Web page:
Like all bonsai enthusiasts in the dead of winter, I’m excited about the potential of the growing season ahead. I’ve a lot catch up on after two years of inactivity in the garden but in some cases this has been a good thing. Some of the field grown material has flourished and thickened considerably and today I decided to check if some projects were progressing as I’d hoped. The following trees were all ground layered two years ago to hopefully produce a better surface root system:
First was a European Hornbeam
It was planted in cat litter in the ground and I found lots of fine root throughout this. Didn’t go down to Nebari level though as I didn’t want to do much damage at this point. I am satisfied though with the new flare at the bottom of the trunk. While I was at it I took care of some top pruning but left the bottom branches. I’ll airlayer the sacrifice branch in spring. Can’t wait to lift this tree when buds fatten up!
This chamaecyparis was rootpruned last year but has made such a good recovery that I can reduce the rootball further this year and reduce the time it’ll take to get it into a suitable drum pot.
Into a spare glazed pot that was lying about. I quite like it for the time being. I’ll continue to keep the sacrifice branches on until it goes into the next pot.
March 2015. Taxus Baccata (I assume)
Either this was a bargain or else I’m sure some folk may think it was overpriced for what appears to be a sickly shrub. I was out with my family at a garden centre celebrating some Easter activities but as always I was also on the lookout for anything unusual/cheap that could be used for bonsai purposes. This 80cm tall tree was the only one of its kind in a corner of a display bed and disguised behind some magnolias. No information on it at all just a small sticker saying ‘special offer £9.99’. Now, material like this would usually cost 5-10 times as much depending on where you can find it. I’ve rarely come across Yews for sale at this size and definitely not this cheap! The discoloured foliage appears to the only reason for its low price – no apparent signs of fungal/pest problems and when I upturned the pot, there were no roots protruding. Couldn’t pass it up!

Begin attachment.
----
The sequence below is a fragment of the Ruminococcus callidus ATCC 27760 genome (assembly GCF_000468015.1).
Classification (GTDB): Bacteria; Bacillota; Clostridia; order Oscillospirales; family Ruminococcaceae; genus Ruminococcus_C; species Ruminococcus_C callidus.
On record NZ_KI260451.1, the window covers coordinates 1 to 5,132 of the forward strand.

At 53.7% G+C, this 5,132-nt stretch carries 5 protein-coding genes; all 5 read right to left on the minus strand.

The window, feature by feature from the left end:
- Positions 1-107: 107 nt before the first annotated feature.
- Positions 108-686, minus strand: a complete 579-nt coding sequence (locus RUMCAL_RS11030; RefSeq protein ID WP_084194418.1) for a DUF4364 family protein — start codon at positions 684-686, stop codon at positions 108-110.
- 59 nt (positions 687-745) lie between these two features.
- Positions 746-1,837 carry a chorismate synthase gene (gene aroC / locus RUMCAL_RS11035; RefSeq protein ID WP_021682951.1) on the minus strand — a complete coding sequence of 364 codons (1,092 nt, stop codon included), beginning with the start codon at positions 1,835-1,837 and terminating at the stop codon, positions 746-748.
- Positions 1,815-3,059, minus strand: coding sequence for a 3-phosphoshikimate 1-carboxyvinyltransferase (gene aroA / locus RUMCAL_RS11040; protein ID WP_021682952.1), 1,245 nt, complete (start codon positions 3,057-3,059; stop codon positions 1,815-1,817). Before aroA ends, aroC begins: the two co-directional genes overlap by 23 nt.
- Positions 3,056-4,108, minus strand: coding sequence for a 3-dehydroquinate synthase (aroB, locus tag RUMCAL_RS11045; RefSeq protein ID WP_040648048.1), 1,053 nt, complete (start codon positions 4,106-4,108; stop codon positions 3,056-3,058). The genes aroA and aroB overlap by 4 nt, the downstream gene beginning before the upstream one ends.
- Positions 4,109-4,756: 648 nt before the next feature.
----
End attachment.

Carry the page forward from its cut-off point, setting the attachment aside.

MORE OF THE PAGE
Relatively healthy foliage on one side that was facing outwards, receiving more light.
Discoloured and sparser foliage on the other side that was facing the back of the display and perhaps has not received adequate light for a long time?
Discoloured apex – is exposure to winter frost responsible?
I have a healthy yew growing the garden already and am used to some discoloration over the colder months so I am not too concerned about the lack of health at the moment. Maybe I’ll know better when I inspect the roots shortly.
It’s difficult to see clearly but there are three main trunks that are pretty straight. One is considerably thicker than the other two. Not much foliage in the interior so this is definitely a long term project that will involve a lot of regrowing. If it turns out to be a minger of a tree, at least it’ll be material that I can practise deadwood and wiring techniques on. To start with though, tomorrow, I’ll inspect the roots, improve the drainage and thin out dead branches. If I do no work on the roots, I’ll feed it immediately. Either way I’ll shelter it from the wind for a while yet and make sure there’s enough sunlight and water to help it recover.
If anyone has any advice or suggestions, It would be great to hear from you.